– DIYser
    Mar 27, 2016 at 10:35
  • @DIYser - sorry, 'twitter' speak for purposes of brevity- I meant, in response to your comment, I've never had to soak the seeds either, ergo, the recommended procedure for getting parsley to germinate (soaking the seeds) does not definitively mean that, if you don't soak the seeds, they will never, on any occasion, germinate - its just something to try if you have trouble. Clear enough now?
    – Bamboo
    Mar 28, 2016 at 12:15
  • Yes. Looking at the last part of my last comment, I guess I sort of got it then too. Thx for the clarification!
    – DIYser
    Mar 29, 2016 at 5:24

I plant my seeds indoors in small pods (1"x1") using potting mix. So far the results are pretty good for most vegetables like chili, tomatoes, zuccini, cucumbers, etc. I was even able to germinate carrot and cilantro indoors although I hear they can go outdoors directly. I did not have as much success with green onions and basil for some reason. I did use a heating mat to provide additional help with germination. Subsequently after germination, when the true leaves appeared, I moved the plants to 4" pots and started acclimatizing them to outdoors a few hours per day. Like you, I have had limited success outdoors and it could be a result of birds eating away at the seeds so you have to watch out for them. I also think that given sufficient time the seeds with germinate and the time it takes will depend on the type of vegetable and the temperature it gets exposure to. Good luck!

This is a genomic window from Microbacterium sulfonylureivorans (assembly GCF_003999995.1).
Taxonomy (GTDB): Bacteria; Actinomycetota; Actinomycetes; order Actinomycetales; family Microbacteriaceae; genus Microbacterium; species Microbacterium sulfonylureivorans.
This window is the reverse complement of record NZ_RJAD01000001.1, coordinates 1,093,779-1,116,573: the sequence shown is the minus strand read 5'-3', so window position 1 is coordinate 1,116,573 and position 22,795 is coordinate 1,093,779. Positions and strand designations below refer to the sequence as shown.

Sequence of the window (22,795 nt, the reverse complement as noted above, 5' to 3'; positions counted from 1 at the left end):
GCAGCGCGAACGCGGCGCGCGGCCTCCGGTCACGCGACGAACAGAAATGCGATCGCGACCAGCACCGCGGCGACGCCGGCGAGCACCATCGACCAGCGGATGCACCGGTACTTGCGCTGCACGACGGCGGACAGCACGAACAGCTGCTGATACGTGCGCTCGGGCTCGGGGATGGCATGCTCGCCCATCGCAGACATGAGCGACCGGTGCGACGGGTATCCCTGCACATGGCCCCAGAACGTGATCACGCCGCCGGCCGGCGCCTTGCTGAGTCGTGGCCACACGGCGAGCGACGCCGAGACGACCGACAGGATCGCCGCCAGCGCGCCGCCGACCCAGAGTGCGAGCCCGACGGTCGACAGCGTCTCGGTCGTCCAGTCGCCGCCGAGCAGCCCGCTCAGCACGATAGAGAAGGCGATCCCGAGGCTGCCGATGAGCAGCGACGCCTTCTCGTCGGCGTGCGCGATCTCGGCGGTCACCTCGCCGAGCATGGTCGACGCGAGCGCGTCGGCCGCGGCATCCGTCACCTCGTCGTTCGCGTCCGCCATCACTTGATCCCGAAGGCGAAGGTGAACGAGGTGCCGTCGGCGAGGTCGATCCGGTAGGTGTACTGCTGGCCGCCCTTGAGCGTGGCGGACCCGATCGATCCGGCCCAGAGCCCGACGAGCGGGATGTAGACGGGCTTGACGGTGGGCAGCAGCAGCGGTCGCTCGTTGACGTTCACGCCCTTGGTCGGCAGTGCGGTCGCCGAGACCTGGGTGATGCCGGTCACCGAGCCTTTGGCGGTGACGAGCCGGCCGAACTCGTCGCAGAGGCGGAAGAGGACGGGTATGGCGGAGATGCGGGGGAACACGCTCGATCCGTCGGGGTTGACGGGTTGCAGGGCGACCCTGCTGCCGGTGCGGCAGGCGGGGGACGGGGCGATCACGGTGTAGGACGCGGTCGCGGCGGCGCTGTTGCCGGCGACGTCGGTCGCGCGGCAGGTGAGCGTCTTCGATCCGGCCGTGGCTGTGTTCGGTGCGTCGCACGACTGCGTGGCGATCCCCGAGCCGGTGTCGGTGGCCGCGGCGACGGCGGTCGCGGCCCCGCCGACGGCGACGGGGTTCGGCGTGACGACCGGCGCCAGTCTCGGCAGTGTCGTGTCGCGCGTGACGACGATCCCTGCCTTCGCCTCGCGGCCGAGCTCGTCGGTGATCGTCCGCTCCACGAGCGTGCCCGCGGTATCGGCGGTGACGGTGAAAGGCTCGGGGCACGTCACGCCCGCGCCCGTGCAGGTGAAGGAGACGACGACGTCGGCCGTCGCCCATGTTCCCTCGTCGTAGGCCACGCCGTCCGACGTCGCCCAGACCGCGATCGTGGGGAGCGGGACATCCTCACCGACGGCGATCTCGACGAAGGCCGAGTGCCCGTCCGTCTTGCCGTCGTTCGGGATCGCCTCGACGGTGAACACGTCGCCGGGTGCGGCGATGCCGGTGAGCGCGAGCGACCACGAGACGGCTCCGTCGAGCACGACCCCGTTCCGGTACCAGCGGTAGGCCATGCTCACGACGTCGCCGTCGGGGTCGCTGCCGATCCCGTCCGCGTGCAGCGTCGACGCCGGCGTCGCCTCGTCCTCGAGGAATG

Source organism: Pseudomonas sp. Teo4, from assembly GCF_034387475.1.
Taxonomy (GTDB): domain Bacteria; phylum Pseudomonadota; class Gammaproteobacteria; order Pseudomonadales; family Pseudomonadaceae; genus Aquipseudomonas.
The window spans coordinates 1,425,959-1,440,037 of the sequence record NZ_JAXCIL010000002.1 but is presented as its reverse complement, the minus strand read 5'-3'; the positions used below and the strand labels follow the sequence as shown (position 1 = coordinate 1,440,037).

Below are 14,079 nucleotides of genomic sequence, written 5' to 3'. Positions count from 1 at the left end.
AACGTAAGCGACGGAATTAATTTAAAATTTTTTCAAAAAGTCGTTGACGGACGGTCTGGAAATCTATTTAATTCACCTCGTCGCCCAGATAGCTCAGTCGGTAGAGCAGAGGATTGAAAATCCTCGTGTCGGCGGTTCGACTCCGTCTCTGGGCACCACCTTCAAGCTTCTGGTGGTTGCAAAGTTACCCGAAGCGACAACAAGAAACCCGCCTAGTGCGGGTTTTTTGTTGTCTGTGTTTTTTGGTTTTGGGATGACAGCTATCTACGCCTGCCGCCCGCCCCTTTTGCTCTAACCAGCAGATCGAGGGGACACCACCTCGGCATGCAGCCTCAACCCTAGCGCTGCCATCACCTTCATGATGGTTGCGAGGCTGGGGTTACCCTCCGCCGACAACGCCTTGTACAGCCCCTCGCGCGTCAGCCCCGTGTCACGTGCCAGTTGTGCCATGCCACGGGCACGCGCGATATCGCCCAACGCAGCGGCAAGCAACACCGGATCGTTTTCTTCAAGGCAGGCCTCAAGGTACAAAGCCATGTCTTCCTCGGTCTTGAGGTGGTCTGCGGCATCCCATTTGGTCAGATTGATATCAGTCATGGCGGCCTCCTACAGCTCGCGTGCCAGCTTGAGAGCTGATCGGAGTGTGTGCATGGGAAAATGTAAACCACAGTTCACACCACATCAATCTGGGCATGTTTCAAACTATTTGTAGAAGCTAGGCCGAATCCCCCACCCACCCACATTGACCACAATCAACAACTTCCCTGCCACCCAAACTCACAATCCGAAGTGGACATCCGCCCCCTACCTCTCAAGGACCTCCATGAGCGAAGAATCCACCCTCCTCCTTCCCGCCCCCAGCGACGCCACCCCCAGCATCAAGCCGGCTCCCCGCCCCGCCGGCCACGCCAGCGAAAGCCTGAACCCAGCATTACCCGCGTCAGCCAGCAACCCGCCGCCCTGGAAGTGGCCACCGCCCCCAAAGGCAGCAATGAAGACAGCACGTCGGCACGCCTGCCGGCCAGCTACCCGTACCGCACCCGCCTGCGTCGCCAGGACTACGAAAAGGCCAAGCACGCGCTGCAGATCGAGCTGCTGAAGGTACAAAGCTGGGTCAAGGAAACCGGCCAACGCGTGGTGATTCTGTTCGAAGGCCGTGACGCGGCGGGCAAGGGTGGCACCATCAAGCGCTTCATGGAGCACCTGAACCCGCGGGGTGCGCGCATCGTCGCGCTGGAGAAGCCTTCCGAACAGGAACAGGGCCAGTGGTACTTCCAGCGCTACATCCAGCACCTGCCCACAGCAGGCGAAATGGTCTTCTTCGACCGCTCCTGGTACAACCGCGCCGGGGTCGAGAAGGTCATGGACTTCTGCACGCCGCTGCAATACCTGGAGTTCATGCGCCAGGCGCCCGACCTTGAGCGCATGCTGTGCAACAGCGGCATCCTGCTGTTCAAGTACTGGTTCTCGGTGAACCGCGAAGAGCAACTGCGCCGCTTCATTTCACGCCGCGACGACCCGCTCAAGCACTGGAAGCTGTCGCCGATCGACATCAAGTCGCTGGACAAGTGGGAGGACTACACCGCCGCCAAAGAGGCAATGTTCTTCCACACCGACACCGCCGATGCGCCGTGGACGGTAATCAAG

Beware of not having too moist conditions for your germinating seeds, because your compost contains germs and other organisms that could harm the baby plants. Ideal is to have moist / dry cycles, but it depends on the seeds.

  • Good point. Wet seeds can rot rather than germinate properly. I think many seeds need a well drained soil that is moist--but not wet. Which comes from a light watering after planting seeds. Mist spraying might also be better than a watering can too when it is time to re-hydrate seeds that have not yet sprouted.